Tom Chambers, the co-owner of an archery range, is charged with killing his psychologist. After a quarrel, the doctor is found at his desk with an arrow sticking out of his back. Chambers, who claims...
A young woman is charged with espionage when microfilm of government missile tests is found in her car. Nan Havens seems far too naive to be a spy, so Herb quizzes her on her contacts. Believing her ...
In this syndicated series, Lincoln Vail was a local law enforcement official patrolling the wilderness area in his airboat. He had frequent dealings with the local Seminoles and worked diligently to protect the wildlife.
A father with problems to communicate with his son and to educate him decide to send the problematic child to a correctional center. The father can't imagine the type of education that this correctional center is going to give to his son.
Don Corey and Jed Sills operate Checkmate, Inc., a very high priced detective agency in San Francisco. Helping them protect the lives of their clients is British criminologist (once an Oxford professor) Carl Hyatt.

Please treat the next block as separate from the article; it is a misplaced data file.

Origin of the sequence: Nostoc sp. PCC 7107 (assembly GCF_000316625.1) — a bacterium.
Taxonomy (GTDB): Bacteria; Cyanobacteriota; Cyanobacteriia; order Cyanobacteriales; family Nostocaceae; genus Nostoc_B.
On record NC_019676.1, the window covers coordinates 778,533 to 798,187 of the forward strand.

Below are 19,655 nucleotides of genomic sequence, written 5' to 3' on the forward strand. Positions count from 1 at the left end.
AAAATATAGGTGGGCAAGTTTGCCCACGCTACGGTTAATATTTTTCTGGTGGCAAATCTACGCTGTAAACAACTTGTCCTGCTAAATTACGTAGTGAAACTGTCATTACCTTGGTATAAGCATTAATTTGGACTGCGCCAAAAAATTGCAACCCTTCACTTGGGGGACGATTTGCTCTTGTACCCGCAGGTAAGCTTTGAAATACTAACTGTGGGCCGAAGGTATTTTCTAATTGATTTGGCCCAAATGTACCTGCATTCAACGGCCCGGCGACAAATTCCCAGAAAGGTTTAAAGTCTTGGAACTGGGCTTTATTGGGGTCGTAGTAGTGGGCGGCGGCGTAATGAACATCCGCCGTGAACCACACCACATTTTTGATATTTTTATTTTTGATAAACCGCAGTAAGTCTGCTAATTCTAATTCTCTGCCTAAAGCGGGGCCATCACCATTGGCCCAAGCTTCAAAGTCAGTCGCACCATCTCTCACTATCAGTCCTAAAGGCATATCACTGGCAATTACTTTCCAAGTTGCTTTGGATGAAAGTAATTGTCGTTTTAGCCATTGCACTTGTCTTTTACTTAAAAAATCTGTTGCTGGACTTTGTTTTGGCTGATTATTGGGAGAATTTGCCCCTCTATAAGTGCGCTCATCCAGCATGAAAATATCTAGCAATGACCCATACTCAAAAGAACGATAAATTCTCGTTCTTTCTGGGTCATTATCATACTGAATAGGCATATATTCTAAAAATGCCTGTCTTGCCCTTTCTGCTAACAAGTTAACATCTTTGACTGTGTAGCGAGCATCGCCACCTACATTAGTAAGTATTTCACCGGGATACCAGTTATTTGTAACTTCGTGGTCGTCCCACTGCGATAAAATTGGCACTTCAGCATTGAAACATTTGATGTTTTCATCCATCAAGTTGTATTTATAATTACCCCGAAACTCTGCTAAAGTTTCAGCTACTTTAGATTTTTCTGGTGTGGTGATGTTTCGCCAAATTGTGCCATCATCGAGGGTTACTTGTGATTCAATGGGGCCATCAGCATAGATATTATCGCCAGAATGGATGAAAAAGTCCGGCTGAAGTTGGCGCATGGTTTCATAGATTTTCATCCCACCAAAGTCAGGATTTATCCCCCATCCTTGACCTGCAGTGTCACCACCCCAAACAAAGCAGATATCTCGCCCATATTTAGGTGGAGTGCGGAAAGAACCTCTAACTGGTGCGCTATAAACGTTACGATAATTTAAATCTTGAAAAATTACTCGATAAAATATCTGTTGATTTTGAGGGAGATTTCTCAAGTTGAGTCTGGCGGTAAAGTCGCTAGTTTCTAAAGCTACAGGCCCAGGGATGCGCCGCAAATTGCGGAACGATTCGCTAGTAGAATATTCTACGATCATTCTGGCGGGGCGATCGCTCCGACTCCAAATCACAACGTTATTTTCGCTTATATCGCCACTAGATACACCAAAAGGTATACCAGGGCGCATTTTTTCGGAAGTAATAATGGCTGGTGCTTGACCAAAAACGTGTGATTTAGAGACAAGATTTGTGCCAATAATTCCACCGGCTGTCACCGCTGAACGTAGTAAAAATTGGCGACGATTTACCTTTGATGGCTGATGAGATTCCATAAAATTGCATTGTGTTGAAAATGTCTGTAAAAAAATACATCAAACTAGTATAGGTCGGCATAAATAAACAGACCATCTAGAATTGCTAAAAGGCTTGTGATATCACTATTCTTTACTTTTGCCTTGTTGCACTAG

Dick and Penny Cooper are married, yet can't afford their own home. They decide to move in with Penny's parents, Barney and Mildred Hogan; and her grandparents, Charley and Lovey Hackett. ... See full summary »
Herbert L. Maris was a real corporate attorney in Philadelphia who devoted his spare time helping wrongly accused persons. Maris strongly believed in the fundamental canon of English/U.S. law: a person is innocent until proved guilty. The 78 episodes in the Ziv syndicated series are each based on a case history from the personal files of Herb Maris, who is played by MacDonald Carey.
This series is more police investigation like Dragnet than Perry Mason as there is little courtroom drama. Circumstantial evidence is the key element in each story and is used to discredit a suspect. But, Herb Maris always triumphs because as he says "this case is about justice." Each episode has a strong moral message but they are not obtrusive or offensive. Lock Up is a window into America before the 60s cultural revolution. This is America in the late 1950s before Viet-Nam, the Summer of Love, and the beginning of FM radio stations playing rock 'n' roll.
If you like programs with simple story lines and actors who can act, then you will enjoy Lock Up. If you like unscripted television programs without actors, then just keep watching American Idol, the Great Race, or poker games.
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